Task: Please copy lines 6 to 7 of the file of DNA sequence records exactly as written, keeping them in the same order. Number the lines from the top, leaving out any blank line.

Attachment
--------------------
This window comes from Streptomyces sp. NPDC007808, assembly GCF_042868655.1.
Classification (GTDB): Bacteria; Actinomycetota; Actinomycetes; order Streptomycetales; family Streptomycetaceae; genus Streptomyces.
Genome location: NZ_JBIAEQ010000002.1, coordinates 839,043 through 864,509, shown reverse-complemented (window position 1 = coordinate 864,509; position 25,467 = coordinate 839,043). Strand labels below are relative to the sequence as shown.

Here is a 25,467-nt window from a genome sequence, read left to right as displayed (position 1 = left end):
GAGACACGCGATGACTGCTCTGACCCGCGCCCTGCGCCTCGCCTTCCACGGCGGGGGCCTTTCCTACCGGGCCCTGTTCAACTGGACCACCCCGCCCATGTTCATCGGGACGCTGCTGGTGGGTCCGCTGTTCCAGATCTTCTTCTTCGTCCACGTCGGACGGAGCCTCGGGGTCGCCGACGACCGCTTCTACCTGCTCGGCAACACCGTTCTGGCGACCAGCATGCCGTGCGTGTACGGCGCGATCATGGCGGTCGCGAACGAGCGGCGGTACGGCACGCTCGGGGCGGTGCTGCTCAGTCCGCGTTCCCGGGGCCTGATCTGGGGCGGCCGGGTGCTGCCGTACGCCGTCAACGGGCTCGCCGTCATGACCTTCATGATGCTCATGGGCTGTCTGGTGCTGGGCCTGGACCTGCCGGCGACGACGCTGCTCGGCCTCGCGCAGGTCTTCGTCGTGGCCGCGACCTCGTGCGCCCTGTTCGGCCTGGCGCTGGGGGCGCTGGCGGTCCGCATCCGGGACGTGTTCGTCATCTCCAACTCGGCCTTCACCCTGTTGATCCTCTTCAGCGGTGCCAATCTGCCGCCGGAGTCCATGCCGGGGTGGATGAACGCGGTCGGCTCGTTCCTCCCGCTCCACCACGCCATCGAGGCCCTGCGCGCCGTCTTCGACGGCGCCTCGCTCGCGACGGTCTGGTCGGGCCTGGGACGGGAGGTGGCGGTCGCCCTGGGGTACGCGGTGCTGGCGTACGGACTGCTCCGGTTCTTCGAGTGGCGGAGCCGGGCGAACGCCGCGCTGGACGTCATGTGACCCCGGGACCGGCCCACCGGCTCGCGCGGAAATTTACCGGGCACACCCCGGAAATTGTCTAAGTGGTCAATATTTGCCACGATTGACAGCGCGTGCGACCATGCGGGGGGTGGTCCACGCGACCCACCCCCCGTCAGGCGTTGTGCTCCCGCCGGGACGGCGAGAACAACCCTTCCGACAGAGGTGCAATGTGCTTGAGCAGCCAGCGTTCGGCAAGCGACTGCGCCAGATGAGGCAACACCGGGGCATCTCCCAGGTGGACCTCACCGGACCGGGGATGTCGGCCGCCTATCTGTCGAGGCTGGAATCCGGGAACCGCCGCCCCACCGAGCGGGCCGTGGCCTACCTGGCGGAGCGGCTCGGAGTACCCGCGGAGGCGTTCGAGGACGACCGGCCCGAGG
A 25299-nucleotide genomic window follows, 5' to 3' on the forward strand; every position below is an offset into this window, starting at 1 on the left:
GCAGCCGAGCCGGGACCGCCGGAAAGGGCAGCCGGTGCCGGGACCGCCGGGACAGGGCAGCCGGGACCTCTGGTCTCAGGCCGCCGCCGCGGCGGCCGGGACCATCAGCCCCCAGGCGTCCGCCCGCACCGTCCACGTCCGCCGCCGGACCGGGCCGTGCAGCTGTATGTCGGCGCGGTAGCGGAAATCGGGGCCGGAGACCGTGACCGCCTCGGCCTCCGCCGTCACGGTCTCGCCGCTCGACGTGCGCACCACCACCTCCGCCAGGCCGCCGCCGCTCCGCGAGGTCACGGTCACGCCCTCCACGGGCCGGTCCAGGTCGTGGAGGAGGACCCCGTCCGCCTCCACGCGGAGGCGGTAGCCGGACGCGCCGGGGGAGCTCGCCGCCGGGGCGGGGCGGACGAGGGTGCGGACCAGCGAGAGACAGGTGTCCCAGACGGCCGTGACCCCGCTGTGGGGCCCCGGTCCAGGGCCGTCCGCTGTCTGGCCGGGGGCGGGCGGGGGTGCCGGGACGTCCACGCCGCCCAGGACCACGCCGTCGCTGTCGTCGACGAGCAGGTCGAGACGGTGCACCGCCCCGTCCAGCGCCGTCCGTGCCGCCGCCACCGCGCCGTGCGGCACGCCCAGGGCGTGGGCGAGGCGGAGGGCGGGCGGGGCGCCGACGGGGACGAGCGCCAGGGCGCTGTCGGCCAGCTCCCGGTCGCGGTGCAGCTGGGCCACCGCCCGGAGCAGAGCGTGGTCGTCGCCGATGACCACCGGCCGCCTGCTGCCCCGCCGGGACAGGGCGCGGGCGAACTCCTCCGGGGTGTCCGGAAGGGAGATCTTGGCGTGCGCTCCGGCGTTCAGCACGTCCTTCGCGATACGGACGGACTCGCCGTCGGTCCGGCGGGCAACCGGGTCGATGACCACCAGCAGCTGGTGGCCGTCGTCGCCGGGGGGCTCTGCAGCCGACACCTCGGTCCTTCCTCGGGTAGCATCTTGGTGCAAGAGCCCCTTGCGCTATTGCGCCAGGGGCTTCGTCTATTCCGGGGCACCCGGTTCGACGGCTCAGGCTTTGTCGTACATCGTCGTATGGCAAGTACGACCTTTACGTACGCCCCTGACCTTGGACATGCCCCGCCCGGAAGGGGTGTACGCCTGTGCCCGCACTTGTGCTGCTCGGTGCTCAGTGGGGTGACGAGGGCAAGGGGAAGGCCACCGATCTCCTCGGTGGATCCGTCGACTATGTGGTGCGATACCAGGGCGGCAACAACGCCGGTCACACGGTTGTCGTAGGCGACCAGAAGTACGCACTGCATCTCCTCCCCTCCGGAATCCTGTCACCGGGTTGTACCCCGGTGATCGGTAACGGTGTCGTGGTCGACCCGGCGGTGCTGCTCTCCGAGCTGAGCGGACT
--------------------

A 25299-nucleotide genomic window follows, 5' to 3' on the forward strand; every position below is an offset into this window, starting at 1 on the left:
GCAGCCGAGCCGGGACCGCCGGAAAGGGCAGCCGGTGCCGGGACCGCCGGGACAGGGCAGCCGGGACCTCTGGTCTCAGGCCGCCGCCGCGGCGGCCGGGACCATCAGCCCCCAGGCGTCCGCCCGCACCGTCCACGTCCGCCGCCGGACCGGGCCGTGCAGCTGTATGTCGGCGCGGTAGCGGAAATCGGGGCCGGAGACCGTGACCGCCTCGGCCTCCGCCGTCACGGTCTCGCCGCTCGACGTGCGCACCACCACCTCCGCCAGGCCGCCGCCGCTCCGCGAGGTCACGGTCACGCCCTCCACGGGCCGGTCCAGGTCGTGGAGGAGGACCCCGTCCGCCTCCACGCGGAGGCGGTAGCCGGACGCGCCGGGGGAGCTCGCCGCCGGGGCGGGGCGGACGAGGGTGCGGACCAGCGAGAGACAGGTGTCCCAGACGGCCGTGACCCCGCTGTGGGGCCCCGGTCCAGGGCCGTCCGCTGTCTGGCCGGGGGCGGGCGGGGGTGCCGGGACGTCCACGCCGCCCAGGACCACGCCGTCGCTGTCGTCGACGAGCAGGTCGAGACGGTGCACCGCCCCGTCCAGCGCCGTCCGTGCCGCCGCCACCGCGCCGTGCGGCACGCCCAGGGCGTGGGCGAGGCGGAGGGCGGGCGGGGCGCCGACGGGGACGAGCGCCAGGGCGCTGTCGGCCAGCTCCCGGTCGCGGTGCAGCTGGGCCACCGCCCGGAGCAGAGCGTGGTCGTCGCCGATGACCACCGGCCGCCTGCTGCCCCGCCGGGACAGGGCGCGGGCGAACTCCTCCGGGGTGTCCGGAAGGGAGATCTTGGCGTGCGCTCCGGCGTTCAGCACGTCCTTCGCGATACGGACGGACTCGCCGTCGGTCCGGCGGGCAACCGGGTCGATGACCACCAGCAGCTGGTGGCCGTCGTCGCCGGGGGGCTCTGCAGCCGACACCTCGGTCCTTCCTCGGGTAGCATCTTGGTGCAAGAGCCCCTTGCGCTATTGCGCCAGGGGCTTCGTCTATTCCGGGGCACCCGGTTCGACGGCTCAGGCTTTGTCGTACATCGTCGTATGGCAAGTACGACCTTTACGTACGCCCCTGACCTTGGACATGCCCCGCCCGGAAGGGGTGTACGCCTGTGCCCGCACTTGTGCTGCTCGGTGCTCAGTGGGGTGACGAGGGCAAGGGGAAGGCCACCGATCTCCTCGGTGGATCCGTCGACTATGTGGTGCGATACCAGGGCGGCAACAACGCCGGTCACACGGTTGTCGTAGGCGACCAGAAGTACGCACTGCATCTCCTCCCCTCCGGAATCCTGTCACCGGGTTGTACCCCGGTGATCGGTAACGGTGTCGTGGTCGACCCGGCGGTGCTGCTCTCCGAGCTGAGCGGACT